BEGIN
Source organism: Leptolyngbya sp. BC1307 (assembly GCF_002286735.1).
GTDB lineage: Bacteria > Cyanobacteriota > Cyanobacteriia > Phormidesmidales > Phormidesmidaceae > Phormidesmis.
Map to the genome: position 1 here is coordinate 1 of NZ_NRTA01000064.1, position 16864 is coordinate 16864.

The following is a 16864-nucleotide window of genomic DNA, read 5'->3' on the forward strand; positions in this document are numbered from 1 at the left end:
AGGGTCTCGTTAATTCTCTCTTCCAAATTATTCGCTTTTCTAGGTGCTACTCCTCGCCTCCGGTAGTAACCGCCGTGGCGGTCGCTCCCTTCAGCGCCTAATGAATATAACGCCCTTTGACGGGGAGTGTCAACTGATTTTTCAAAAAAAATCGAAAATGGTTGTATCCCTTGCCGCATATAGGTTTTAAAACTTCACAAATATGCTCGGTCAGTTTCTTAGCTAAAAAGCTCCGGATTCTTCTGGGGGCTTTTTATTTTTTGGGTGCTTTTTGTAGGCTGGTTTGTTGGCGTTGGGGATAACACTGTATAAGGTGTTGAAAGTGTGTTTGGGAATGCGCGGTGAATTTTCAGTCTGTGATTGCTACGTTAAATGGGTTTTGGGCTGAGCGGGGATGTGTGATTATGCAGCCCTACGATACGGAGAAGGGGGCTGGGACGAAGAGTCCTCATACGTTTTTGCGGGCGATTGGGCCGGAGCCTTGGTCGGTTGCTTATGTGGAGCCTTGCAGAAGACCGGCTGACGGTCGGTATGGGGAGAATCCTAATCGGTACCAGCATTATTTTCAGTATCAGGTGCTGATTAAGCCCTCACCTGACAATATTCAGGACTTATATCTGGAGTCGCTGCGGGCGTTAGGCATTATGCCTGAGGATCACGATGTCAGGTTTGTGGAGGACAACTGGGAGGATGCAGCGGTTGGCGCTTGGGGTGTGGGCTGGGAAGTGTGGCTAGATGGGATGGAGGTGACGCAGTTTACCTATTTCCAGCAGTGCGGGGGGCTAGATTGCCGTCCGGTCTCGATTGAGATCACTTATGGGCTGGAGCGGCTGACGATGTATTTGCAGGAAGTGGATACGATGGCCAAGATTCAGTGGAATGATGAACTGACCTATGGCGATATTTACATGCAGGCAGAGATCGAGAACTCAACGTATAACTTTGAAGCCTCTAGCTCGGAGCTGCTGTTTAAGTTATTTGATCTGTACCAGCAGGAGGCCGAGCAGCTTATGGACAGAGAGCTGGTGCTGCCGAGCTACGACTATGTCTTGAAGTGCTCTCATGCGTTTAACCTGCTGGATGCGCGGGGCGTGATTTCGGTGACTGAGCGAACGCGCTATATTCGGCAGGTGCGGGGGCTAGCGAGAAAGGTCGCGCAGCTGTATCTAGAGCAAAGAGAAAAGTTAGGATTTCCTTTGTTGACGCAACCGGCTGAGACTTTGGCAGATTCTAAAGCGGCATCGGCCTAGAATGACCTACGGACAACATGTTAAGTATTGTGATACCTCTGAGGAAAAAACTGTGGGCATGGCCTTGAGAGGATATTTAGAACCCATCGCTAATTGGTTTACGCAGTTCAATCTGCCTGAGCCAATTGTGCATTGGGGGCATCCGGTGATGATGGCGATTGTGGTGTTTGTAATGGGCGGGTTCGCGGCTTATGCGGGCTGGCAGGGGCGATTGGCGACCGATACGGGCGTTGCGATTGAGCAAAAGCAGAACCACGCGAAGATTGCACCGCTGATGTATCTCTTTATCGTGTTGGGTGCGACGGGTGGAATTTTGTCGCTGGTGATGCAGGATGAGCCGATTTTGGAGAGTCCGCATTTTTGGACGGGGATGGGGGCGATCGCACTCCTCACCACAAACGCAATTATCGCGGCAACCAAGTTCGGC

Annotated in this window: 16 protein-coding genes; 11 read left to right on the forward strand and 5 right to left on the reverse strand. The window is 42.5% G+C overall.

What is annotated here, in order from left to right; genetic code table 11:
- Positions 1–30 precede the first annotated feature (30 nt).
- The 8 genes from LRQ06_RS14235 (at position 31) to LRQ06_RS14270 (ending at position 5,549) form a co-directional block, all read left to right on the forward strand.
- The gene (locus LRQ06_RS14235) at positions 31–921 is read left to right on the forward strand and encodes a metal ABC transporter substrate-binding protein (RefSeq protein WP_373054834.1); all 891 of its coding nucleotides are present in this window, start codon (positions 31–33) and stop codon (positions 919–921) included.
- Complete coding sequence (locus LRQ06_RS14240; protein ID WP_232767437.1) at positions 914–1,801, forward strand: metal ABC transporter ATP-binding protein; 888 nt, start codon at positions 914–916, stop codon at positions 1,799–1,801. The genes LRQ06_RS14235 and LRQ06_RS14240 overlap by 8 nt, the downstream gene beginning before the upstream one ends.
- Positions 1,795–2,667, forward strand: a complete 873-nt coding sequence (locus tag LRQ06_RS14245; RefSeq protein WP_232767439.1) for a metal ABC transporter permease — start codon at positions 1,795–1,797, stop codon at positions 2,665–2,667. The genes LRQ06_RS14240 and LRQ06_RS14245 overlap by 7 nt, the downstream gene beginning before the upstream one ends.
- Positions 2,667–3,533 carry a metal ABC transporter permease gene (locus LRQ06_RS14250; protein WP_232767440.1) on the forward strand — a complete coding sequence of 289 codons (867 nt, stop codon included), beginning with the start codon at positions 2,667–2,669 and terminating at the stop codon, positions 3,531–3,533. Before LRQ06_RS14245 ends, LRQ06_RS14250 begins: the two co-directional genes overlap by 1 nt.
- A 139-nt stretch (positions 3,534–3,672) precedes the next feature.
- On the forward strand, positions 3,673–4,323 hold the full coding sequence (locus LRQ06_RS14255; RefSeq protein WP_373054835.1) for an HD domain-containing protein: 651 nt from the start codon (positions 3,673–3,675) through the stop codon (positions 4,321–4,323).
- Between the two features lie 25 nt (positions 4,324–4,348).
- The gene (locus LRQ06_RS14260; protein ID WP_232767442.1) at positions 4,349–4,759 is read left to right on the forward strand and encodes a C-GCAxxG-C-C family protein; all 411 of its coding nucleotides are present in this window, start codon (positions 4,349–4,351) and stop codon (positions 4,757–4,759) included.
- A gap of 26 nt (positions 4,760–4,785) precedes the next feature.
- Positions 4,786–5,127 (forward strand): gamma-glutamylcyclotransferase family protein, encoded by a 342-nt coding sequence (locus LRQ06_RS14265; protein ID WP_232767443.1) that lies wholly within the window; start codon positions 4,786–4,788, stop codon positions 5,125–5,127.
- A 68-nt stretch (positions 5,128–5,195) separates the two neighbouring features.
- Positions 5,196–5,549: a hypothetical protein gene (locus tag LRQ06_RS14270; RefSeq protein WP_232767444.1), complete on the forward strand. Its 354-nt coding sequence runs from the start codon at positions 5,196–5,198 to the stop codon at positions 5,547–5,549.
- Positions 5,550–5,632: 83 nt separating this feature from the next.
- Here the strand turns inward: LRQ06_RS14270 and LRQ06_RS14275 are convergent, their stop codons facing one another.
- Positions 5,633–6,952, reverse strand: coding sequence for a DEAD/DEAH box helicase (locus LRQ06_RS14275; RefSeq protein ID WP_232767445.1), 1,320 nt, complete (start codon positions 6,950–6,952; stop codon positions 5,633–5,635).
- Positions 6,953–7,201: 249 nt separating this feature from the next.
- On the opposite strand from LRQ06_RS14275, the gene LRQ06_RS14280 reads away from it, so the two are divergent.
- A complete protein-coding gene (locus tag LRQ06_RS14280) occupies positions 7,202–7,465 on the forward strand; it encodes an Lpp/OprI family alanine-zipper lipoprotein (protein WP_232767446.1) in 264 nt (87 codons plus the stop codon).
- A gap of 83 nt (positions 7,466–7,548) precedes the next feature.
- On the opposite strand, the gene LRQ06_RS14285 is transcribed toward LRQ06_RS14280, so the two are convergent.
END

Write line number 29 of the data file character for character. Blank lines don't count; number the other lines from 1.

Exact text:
- On the opposite strand, the gene LRQ06_RS14285 is transcribed toward LRQ06_RS14280, so the two are convergent.